With the release of two new editions of August Publications gridiron titles, we gathered Rick Gosselin, Jesse Goldberg-Strassler and Tom Shanahan to chat about their football books.
The three esteemed authors gather to discuss their books, why they decided to cover football and its impact on culture, and how they saw their books make an impact in the football world.
Goodfellows, The Champions of St. Ambrose by Rick Gosselin showcases a true football glory story of guts and heart spanning nearly a decade. Through faith, fight, and perhaps fate, the Giant Killers of little St. Ambrose High School rise as titans of their terrain and end up leaving a legacy millions of young boys and coaches aspire to but very few attain.
St. Ambrose High, one of the most storied programs in high-school-football history, didn’t even have it’s own football field. But success pulsated from the three-story building in Detroit between 1957 and 1967, when tiny St. Ambrose produced five football All-Americas, 12 all-state performers, and future NFL players and Super Bowl champs. They were products of this legendary place where old-fashioned values reigned, where teamwork triumphed over individual glory, and where football was the glue of this community.
The third edition of Goodfellows features a foreword from Hall of Fame coach Tony Dungy and a new introduction from Detroit native, Michigan State University All-America and Pro Football Hall of Famer Joe DeLamielleure.
It’s a world filled with armchair quarterbacks, designer blitzes, the Hogs, and Purple People Eaters. The colorful language of America’s Game—football—is the subject of The Football Thesaurus from broadcaster Jesse Goldberg-Strassler, now out in a second edition.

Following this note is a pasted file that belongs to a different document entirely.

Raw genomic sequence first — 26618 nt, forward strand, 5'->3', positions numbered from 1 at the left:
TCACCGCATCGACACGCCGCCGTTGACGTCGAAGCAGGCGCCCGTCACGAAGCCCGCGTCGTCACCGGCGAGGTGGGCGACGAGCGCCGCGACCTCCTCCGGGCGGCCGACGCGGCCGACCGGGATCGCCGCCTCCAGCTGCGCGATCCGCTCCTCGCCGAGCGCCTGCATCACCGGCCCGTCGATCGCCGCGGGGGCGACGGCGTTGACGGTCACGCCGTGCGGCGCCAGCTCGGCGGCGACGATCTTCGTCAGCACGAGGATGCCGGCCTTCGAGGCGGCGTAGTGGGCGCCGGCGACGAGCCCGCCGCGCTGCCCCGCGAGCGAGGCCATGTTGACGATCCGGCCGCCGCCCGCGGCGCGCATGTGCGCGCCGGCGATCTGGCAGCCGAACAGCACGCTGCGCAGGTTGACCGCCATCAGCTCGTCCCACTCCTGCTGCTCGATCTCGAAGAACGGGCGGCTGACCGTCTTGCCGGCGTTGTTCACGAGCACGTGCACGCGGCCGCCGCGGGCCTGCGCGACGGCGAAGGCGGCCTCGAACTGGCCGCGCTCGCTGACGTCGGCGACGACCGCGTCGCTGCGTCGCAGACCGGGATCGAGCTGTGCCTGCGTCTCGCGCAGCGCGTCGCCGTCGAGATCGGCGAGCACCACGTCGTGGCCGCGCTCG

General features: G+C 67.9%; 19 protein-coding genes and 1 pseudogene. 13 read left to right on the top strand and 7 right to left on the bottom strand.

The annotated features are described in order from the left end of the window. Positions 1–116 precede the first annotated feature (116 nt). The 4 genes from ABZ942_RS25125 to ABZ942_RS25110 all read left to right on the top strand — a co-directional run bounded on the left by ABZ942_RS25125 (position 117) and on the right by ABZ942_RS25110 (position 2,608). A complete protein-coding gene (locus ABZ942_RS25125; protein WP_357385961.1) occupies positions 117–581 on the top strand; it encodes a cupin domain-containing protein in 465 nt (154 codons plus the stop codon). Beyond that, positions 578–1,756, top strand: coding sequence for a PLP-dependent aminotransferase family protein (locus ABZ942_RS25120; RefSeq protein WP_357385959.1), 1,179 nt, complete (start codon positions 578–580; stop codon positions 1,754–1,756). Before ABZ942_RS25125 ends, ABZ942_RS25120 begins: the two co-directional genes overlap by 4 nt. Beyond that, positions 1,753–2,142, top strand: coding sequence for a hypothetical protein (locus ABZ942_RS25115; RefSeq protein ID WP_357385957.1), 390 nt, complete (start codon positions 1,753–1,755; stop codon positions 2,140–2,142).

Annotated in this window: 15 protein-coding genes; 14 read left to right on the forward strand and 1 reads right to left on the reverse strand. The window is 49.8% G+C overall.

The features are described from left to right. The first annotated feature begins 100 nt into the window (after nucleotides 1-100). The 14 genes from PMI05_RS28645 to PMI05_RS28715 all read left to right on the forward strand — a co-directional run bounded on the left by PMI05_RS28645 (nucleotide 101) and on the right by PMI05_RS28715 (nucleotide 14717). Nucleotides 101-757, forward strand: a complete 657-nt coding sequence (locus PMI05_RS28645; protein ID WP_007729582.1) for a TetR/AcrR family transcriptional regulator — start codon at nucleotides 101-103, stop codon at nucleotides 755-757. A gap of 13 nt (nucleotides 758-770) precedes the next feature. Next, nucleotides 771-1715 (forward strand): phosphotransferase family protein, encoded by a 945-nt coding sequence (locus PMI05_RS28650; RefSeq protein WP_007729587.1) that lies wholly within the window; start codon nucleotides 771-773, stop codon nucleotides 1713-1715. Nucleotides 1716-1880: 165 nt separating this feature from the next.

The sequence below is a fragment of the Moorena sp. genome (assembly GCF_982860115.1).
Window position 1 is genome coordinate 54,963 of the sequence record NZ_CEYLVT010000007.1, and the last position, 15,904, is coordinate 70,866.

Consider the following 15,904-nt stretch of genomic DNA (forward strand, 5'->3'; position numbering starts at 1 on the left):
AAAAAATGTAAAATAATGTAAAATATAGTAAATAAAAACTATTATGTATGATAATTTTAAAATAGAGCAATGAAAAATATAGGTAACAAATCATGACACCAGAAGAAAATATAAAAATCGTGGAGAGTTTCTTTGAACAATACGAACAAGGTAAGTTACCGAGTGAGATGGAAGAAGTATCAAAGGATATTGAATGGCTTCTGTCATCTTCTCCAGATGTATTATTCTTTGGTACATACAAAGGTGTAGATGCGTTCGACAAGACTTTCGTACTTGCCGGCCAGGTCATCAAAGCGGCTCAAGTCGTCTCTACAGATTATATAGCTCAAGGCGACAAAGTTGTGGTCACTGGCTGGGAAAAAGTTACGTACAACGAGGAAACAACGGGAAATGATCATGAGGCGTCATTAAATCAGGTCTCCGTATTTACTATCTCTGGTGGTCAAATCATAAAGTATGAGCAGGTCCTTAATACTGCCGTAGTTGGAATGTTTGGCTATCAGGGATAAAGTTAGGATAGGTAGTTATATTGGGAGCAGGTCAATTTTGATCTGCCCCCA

Field generals throw back-shoulder passes to vertical threats, working off the bump and run. Penalties were originally signaled by horns, not flags. Tailbacks follow the big uglies to paydirt for a touchdown.
Football is a sport with its own lingo and jargon—a colorful patois that’s developed over the years and millions of games, college and pro, with today’s broadcasters developing their own descriptions of America’s Game. In The Football Thesaurus, a fascinating compendium of football terms, Jesse Goldberg-Strassler—broadcaster, storyteller, talker, voice—explains what football terms mean and how they came to be.
When Jimmy Raye enrolled at Michigan State University in 1964, he did more than just enroll in a university hundreds of miles from his native Fayetteville, N.C.: he was part of a groundbreaking movement that changed college football forever.
His story, as well as his Spartan teammates and coach Duffy Daugherty, is told in Raye of Light: Jimmy Raye, Duffy Daugherty, The Integration of College Football, and the 1965-66 Michigan State Spartans. History has not accorded Daugherty, Raye, and the Spartans proper credit for their roles in the integration of college football. Too many view Daugherty as recruiting a couple of All-American players from the South, winning a bunch of games with his 1965-66 teams and then having it all come to an end.